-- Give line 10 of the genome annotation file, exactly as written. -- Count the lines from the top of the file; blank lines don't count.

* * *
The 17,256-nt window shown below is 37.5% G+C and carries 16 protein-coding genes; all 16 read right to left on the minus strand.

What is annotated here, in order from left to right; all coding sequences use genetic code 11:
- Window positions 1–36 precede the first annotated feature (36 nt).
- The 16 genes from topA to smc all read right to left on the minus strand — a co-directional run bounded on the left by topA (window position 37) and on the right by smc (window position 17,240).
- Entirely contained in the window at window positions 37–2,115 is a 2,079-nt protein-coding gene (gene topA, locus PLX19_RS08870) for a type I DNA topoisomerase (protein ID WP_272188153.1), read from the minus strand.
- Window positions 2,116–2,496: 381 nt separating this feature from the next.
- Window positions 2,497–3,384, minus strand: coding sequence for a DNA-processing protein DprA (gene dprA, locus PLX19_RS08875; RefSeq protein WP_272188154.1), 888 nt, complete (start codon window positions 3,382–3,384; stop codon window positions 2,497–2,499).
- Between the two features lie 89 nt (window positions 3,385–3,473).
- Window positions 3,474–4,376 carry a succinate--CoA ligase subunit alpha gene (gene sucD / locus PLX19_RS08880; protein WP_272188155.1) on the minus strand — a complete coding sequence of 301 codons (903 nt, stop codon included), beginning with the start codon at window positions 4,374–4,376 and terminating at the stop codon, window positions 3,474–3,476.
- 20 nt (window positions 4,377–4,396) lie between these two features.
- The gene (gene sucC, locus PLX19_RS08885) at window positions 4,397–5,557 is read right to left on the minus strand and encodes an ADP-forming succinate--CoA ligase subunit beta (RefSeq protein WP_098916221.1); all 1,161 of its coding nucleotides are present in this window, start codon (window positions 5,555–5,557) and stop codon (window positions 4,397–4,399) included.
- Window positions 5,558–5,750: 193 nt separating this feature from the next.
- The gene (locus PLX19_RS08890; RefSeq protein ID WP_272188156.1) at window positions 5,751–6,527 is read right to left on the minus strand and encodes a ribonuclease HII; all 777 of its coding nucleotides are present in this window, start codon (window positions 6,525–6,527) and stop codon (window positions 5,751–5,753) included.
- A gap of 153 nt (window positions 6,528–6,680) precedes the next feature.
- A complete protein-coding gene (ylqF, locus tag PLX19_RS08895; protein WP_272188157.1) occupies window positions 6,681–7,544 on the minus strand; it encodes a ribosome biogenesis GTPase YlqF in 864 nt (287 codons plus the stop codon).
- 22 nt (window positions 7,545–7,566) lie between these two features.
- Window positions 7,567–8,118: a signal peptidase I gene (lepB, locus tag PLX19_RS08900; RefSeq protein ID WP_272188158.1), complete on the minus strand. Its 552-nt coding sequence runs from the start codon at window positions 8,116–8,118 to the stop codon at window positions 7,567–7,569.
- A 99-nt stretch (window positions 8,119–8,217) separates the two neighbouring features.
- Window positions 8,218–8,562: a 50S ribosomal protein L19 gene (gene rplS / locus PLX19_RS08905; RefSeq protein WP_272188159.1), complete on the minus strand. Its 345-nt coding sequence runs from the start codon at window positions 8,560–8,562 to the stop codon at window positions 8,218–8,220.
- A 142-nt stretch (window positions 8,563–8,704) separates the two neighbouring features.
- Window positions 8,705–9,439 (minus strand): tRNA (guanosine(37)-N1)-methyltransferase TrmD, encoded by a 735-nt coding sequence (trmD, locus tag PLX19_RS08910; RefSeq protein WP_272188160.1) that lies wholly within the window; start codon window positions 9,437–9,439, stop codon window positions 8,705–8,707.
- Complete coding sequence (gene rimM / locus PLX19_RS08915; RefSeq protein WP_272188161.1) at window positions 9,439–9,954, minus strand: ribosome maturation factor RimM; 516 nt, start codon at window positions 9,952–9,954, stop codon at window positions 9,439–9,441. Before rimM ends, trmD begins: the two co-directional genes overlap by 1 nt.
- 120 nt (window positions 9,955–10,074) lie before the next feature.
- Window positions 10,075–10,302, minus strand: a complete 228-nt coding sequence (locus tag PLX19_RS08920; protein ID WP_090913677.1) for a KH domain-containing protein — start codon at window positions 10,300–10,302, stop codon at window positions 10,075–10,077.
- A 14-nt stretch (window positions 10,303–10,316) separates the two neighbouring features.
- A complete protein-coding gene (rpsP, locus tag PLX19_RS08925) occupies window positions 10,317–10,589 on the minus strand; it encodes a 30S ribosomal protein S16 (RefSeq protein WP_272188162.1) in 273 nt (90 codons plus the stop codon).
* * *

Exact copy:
- 20 nt (window positions 4,377–4,396) lie between these two features.